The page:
TVEL agreed to collaborate with Spanish ENUSA, ENSA and IDOM on the decommissioning of nuclear facilities and management of radioactive waste. Rosatom’s nuclear fuel company plans to enhance its technical and commercial capabilities on the market, which will inevitably grow in the coming years.
Rosatom’s TVEL Fuel Company signed a memorandum of understanding on the development of cooperation with Spanish companies ENUSA, ENSA and IDOM (for details see TVEL Partners below). The first area of collaboration involves decommissioning and dismantling of nuclear and radiation facilities. The second area is radioactive waste management and related engineering and consulting services. The parties also signed a roadmap on joint projects to be agreed upon in the near future.
According to IAEA PRIS, there were 187 shutdown reactors with the total net capacity of 83,018 MW as of 10 March 2020. Nine power units with the total capacity of 5,976 MW were shut down in 2019 alone. To compare, there were 442 operating reactors with the total capacity of 390,468 MW as of the same date. Since their service life is expiring gradually, the number of shutdown reactors will inevitably increase with years. “Around one quarter of the current nuclear capacity in advanced economies is set to be shut down by 2025 – mainly because of policies to reduce nuclear’s role. The fate of the remaining capacity depends on decisions about lifetime extensions in the coming years,” the IEA’s report entitled Nuclear Power in a Clean Energy System (May 2019) said.
TVEL sees great commercial opportunities in the growing number of shutdown nuclear power plants and other facilities. According to the company’s estimates, the market for nuclear decommissioning services will exceed EUR 100 billion by 2030.
This applies not only to power plants, but to other nuclear facilities as well. TVEL plans to take part in the decommissioning of research reactors and rehabilitation of nuclear sites, including uranium mines. The company is also interested in similar projects in other areas.
“We plan to work both independently and in partnerships with foreign companies. The form of participation can be different – a consortium, a contract, a subcontract or anything else. The specific form will depend on the market conditions, local regulations, customer needs, and so on,” the company’s press service explained.
In 2019, Rosatom made its subsidiary TVEL an industry integrator for the decommissioning of nuclear facilities (including reactors, reactor internals, and primary loop components) and management of associated nuclear waste. As an integrator of decommissioning services, TVEL sees Spain and other nuclear countries as its potential market.
In 2008–2015, Rosatom Group companies completed 37 projects on seven sites in Russia. All of them were launched as part of the Nuclear and Radiation Safety national program. A total of 57 facilities were decommissioned, and 13 more were prepared for decommissioning.
The projects covered by the program were diverse; each required an individual approach and unprecedented solutions. TVEL and its subsidiaries were engaged in the deactivation of highly enriched uranium processing, radiochemical, gas diffusion and fuel fabrication facilities and mothballing of radioactive waste storage sites. They also decommissioned a nuclear reactor at Chemical Metallurgical Plant in Krasnoyarsk and a uranium graphite reactor at Siberian Chemical Plant in Seversk.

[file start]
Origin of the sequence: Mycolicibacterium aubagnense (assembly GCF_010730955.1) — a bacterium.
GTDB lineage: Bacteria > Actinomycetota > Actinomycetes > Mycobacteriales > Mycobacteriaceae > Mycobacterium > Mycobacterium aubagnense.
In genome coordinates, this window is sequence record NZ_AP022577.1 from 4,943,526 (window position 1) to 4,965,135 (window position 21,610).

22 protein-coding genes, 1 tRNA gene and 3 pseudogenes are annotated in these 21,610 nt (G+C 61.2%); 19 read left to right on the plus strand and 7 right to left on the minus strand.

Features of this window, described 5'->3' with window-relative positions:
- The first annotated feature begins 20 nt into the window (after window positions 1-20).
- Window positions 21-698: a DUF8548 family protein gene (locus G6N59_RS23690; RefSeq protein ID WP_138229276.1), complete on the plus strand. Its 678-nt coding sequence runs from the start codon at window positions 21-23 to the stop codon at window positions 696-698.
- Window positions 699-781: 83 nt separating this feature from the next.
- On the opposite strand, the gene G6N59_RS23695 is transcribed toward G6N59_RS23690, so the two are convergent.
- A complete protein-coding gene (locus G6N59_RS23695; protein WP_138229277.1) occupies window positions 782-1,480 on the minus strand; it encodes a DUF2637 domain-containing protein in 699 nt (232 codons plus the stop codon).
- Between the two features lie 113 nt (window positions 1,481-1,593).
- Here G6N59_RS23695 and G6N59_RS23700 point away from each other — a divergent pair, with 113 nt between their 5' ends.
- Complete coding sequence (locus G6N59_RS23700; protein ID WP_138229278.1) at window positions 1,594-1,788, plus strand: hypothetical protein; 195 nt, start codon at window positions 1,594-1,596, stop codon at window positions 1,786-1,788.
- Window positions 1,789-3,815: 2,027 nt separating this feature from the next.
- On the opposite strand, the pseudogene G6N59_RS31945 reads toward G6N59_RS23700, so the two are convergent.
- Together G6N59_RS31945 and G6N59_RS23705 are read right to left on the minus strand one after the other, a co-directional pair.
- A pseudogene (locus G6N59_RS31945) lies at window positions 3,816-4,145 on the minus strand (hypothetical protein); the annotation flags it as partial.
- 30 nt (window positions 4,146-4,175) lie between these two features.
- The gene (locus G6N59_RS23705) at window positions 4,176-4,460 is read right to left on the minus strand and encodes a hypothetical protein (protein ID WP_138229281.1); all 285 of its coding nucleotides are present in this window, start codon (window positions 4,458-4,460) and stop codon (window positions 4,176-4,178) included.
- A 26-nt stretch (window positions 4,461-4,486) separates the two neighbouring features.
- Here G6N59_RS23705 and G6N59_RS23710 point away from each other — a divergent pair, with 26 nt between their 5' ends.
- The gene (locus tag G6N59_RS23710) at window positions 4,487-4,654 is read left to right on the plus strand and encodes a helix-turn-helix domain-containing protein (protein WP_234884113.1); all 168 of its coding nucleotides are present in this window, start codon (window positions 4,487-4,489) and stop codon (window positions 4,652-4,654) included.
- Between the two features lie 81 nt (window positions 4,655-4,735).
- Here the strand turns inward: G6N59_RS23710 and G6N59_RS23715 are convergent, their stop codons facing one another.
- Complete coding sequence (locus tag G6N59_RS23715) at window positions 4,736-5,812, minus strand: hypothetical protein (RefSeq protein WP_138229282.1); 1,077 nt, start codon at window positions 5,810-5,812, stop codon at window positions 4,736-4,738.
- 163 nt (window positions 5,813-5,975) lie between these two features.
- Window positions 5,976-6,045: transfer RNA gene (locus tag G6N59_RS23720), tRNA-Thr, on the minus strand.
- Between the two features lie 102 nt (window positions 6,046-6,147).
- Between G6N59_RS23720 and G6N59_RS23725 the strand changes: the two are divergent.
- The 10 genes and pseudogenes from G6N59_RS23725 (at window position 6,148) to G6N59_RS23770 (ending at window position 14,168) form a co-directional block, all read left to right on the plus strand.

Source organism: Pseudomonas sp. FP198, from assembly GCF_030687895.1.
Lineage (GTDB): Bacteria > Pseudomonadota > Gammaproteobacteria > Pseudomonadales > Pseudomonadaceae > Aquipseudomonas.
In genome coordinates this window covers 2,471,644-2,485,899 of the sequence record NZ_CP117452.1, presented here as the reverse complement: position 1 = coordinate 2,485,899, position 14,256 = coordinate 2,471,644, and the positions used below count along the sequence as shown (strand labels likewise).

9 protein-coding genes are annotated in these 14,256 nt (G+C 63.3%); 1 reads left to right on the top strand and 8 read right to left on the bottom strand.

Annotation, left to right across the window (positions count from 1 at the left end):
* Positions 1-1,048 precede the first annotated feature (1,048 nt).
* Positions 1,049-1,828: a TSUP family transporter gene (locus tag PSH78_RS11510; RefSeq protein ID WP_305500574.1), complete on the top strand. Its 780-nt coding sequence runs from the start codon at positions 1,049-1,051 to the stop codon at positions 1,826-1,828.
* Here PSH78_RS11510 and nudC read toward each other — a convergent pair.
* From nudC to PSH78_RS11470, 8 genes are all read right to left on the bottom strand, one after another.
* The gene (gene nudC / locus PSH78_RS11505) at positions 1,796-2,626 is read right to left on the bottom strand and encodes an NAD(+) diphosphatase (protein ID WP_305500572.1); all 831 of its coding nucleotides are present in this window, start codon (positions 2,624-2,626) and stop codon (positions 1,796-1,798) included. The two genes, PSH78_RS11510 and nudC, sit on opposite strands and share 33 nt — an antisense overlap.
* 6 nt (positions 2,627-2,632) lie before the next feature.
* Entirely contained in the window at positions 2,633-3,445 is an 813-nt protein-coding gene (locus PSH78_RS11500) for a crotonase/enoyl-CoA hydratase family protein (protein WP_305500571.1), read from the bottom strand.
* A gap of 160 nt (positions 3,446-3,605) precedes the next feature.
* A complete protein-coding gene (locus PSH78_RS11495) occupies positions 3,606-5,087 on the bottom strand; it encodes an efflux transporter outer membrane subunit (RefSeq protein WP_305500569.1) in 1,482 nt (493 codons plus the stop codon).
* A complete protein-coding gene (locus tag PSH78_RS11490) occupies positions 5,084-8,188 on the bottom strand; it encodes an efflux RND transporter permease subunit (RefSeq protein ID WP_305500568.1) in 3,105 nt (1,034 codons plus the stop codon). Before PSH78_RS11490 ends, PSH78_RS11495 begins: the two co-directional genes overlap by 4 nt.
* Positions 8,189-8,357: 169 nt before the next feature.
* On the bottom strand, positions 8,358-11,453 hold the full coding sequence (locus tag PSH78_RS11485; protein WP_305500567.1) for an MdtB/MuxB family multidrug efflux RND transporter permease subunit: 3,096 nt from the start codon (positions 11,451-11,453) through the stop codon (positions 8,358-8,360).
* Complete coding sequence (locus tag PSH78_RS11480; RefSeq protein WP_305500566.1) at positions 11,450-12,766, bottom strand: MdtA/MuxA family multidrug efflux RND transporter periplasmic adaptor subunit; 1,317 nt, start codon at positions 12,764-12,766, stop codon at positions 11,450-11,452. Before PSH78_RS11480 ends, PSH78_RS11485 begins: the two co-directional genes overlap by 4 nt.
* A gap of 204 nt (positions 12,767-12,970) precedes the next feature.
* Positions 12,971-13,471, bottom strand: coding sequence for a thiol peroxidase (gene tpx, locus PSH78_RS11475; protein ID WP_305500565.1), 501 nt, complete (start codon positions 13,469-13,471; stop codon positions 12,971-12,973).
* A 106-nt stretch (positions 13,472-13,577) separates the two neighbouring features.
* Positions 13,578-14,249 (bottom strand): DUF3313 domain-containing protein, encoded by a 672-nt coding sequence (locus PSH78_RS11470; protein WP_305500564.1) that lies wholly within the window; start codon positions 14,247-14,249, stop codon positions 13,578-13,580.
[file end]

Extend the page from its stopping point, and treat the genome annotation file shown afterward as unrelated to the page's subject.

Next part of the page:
At present, Rosatom is carrying out the second Nuclear and Radiation Safety national program that will last until 2030. TVEL’s competency centers, including Bochvar Russian Research Institute of Inorganic Materials, Central Design and Technology Institute, Angarsk Electrolysis Chemical Plant, and Siberian Chemical Plant, are involved.
Rosatom is already participating in international decommissioning and dismantling projects in Germany and Bulgaria. Rosatom’s subsidiary NUKEM has developed a detailed concept for the dismantling of a steam dryer and water separator at the Mühleberg Nuclear Power Plant, a concept study for the treatment of radioactive materials generated during the decommissioning projects for EnBW Kernkraft GmbH, and a design for the dismantling of equipment in the controlled areas of Kozloduy NPP Units 1–4.
In 2019, a consortium of NUKEM Technologies and German Uniper Anlagenservice won a contract for the dismantling of four reactor vessels at the Swedish nuclear power plants Oskarshamns and Barsebäck. Another international consortium involving NUKEM is engaged in the decommissioning of Biblis and Philippsburg Nuclear Power Plants in Germany and construction of a spent fuel storage facility at the Kozloduy NPP.
ENUSA is a Spanish state-owned company specializing in the development and fabrication of nuclear fuel and providing engineering services for the management of fresh and irradiated nuclear fuel.
ENSA is a Spanish state-owned company manufacturing machinery and equipment for nuclear power plants and providing nuclear fuel management, maintenance, deactivation and decommissioning services. ENSA also develops and manufactures flasks and racks for the transportation and storage of nuclear fuel.
IDOM is an international company headquartered in Spain and providing engineering and consulting services in such areas as industrial design, nuclear synthesis, fissile materials and nuclear fuel cycle.
“TVEL Fuel Company and its subsidiaries have gained extensive experience in the delivery of such high-tech complex projects. As an industry integrator of these competencies, TVEL can act as a one-stop-shop contractor. Alliances with international vendors will supplement our competencies and make us more efficient in the overseas markets,” TVEL Director for Global Development Dmitry Bazhenov said.
Representatives of TVEL, ENUSA, ENSA and IDOM signing the Memorandum